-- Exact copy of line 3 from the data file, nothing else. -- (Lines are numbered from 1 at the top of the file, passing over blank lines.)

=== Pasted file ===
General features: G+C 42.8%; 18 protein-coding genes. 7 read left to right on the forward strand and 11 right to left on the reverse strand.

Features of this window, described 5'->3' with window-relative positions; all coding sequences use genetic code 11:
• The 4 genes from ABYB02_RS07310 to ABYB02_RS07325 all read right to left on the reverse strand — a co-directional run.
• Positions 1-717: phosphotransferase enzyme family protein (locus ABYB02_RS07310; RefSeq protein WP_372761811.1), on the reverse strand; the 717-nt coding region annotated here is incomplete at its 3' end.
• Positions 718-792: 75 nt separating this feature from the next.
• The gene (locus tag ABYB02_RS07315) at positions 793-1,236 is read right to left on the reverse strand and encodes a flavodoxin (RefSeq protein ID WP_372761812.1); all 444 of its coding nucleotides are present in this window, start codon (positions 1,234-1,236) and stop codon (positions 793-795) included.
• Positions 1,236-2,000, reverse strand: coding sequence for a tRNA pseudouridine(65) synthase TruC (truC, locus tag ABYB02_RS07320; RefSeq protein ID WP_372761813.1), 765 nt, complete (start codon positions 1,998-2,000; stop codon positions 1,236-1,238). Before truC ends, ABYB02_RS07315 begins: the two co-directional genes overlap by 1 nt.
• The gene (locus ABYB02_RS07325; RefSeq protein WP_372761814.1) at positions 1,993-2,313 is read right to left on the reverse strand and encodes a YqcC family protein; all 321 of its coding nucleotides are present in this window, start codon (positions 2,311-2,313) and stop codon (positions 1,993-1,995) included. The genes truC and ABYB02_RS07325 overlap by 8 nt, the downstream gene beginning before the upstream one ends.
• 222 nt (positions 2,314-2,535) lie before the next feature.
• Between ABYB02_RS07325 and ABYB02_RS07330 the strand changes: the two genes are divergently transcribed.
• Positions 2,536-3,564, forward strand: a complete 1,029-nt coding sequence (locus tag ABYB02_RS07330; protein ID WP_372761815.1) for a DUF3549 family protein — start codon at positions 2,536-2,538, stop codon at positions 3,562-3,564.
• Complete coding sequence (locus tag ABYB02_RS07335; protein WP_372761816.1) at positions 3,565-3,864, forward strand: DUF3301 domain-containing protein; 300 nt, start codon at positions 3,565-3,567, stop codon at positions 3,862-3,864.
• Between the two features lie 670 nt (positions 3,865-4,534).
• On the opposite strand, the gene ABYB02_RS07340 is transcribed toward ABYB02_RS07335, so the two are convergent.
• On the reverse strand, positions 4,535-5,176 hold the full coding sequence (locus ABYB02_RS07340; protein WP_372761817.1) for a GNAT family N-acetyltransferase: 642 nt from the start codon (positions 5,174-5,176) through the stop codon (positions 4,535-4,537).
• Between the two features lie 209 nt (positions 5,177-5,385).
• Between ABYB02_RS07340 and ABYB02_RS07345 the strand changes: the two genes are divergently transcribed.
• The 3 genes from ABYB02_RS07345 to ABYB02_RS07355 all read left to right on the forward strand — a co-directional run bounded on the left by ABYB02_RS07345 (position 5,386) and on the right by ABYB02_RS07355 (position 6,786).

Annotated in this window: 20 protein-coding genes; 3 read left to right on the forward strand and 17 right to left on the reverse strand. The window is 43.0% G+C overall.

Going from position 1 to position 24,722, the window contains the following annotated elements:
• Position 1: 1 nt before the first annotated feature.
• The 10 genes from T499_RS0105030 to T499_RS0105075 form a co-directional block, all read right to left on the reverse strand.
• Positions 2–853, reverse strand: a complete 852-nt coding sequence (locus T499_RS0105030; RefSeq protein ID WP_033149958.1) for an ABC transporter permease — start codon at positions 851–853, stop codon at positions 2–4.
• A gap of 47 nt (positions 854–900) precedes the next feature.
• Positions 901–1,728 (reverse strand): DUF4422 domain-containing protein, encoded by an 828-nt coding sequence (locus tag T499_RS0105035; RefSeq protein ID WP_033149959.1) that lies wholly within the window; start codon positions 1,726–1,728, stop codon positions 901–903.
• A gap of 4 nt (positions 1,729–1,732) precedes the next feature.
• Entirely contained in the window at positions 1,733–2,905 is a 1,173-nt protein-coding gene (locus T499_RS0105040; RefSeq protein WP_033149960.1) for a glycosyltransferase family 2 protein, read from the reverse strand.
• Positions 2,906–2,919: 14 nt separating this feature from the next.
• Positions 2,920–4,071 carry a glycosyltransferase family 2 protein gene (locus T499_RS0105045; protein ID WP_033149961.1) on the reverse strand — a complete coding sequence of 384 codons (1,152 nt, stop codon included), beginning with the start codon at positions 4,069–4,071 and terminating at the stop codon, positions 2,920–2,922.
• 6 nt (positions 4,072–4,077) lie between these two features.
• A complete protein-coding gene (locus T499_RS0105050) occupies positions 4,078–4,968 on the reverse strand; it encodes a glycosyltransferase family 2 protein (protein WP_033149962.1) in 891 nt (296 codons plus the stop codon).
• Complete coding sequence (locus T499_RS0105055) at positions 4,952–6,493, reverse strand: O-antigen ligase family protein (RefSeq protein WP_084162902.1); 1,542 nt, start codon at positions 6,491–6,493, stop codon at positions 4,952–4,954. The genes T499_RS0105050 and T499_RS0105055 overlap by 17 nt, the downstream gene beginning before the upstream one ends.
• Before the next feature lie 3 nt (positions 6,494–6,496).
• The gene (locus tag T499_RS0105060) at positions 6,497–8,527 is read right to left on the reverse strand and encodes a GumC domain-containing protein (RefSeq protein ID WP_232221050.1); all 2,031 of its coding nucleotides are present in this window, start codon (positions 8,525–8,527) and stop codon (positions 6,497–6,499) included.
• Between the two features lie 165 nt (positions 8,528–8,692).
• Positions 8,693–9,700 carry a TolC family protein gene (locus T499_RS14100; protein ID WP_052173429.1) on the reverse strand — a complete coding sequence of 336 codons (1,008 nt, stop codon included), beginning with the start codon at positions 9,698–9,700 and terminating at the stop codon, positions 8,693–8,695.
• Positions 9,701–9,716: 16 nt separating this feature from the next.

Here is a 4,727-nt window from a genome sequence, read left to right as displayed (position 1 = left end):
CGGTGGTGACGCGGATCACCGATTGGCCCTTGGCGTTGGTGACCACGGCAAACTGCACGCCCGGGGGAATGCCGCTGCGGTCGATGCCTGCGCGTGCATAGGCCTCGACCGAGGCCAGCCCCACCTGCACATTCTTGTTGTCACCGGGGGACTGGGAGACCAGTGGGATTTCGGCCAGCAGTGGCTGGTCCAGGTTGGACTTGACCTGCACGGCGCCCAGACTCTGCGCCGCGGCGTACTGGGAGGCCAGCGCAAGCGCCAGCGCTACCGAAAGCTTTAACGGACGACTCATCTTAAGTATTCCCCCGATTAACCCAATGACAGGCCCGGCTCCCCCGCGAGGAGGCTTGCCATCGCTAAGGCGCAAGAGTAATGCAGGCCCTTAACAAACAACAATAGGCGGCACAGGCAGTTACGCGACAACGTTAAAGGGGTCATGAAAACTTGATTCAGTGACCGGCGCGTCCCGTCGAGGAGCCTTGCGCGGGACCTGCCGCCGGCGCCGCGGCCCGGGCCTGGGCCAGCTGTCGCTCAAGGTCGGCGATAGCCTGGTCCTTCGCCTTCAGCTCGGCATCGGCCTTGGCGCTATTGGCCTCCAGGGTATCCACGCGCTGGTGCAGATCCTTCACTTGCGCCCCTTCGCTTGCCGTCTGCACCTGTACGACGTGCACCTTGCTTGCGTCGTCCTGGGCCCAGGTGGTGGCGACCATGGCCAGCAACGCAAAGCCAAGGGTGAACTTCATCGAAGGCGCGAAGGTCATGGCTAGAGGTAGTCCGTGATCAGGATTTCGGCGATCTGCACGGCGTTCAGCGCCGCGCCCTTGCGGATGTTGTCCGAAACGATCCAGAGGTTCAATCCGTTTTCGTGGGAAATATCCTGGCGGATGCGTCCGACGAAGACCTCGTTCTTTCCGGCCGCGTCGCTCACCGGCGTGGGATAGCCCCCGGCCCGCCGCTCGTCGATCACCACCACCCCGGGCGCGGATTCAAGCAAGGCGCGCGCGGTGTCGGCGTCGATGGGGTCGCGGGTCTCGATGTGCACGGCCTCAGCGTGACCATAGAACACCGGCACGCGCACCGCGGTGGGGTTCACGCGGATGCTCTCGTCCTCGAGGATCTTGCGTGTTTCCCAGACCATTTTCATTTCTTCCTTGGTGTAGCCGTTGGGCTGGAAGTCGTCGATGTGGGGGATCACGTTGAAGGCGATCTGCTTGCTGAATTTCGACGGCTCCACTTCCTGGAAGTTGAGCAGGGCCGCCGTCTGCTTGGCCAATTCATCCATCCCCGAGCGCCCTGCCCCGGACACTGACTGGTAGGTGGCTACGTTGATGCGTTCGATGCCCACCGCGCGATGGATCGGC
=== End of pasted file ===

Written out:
• The 4 genes from ABYB02_RS07310 to ABYB02_RS07325 all read right to left on the reverse strand — a co-directional run.